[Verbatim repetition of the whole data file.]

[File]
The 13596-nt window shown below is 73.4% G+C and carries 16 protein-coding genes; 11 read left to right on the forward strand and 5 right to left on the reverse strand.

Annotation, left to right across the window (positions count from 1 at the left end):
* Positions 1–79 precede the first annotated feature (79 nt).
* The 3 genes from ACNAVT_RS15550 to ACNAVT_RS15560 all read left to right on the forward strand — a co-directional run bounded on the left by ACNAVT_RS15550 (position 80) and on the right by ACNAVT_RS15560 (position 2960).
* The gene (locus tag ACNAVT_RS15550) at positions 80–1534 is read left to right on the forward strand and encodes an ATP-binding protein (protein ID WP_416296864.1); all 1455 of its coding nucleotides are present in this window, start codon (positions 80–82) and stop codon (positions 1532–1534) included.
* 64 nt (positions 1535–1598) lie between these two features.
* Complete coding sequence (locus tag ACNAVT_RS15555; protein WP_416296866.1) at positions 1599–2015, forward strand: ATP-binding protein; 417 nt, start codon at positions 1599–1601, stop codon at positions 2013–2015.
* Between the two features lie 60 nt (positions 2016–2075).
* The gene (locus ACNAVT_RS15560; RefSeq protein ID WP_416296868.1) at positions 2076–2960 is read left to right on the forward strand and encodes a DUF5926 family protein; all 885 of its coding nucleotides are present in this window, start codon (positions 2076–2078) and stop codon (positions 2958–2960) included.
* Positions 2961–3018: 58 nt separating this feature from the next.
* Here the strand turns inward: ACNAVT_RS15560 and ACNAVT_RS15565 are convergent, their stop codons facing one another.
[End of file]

The 13596-nt window shown below is 73.4% G+C and carries 16 protein-coding genes; 11 read left to right on the forward strand and 5 right to left on the reverse strand.

Annotation, left to right across the window (positions count from 1 at the left end):
* Positions 1–79 precede the first annotated feature (79 nt).
* The 3 genes from ACNAVT_RS15550 to ACNAVT_RS15560 all read left to right on the forward strand — a co-directional run bounded on the left by ACNAVT_RS15550 (position 80) and on the right by ACNAVT_RS15560 (position 2960).
* The gene (locus tag ACNAVT_RS15550) at positions 80–1534 is read left to right on the forward strand and encodes an ATP-binding protein (protein ID WP_416296864.1); all 1455 of its coding nucleotides are present in this window, start codon (positions 80–82) and stop codon (positions 1532–1534) included.
* 64 nt (positions 1535–1598) lie between these two features.
* Complete coding sequence (locus tag ACNAVT_RS15555; protein WP_416296866.1) at positions 1599–2015, forward strand: ATP-binding protein; 417 nt, start codon at positions 1599–1601, stop codon at positions 2013–2015.
* Between the two features lie 60 nt (positions 2016–2075).
* The gene (locus ACNAVT_RS15560; RefSeq protein ID WP_416296868.1) at positions 2076–2960 is read left to right on the forward strand and encodes a DUF5926 family protein; all 885 of its coding nucleotides are present in this window, start codon (positions 2076–2078) and stop codon (positions 2958–2960) included.
* Positions 2961–3018: 58 nt separating this feature from the next.
* Here the strand turns inward: ACNAVT_RS15560 and ACNAVT_RS15565 are convergent, their stop codons facing one another.